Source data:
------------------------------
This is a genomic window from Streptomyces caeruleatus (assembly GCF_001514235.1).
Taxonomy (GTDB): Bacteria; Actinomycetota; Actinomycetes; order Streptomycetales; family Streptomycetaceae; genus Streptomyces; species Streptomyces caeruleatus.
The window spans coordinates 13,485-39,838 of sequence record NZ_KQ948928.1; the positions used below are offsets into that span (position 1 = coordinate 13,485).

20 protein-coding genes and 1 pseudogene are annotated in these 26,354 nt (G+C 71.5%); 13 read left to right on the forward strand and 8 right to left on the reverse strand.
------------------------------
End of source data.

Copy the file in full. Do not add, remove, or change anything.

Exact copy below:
This is a genomic window from Streptomyces caeruleatus (assembly GCF_001514235.1).
Taxonomy (GTDB): Bacteria; Actinomycetota; Actinomycetes; order Streptomycetales; family Streptomycetaceae; genus Streptomyces; species Streptomyces caeruleatus.
The window spans coordinates 13,485-39,838 of sequence record NZ_KQ948928.1; the positions used below are offsets into that span (position 1 = coordinate 13,485).

20 protein-coding genes and 1 pseudogene are annotated in these 26,354 nt (G+C 71.5%); 13 read left to right on the forward strand and 8 right to left on the reverse strand.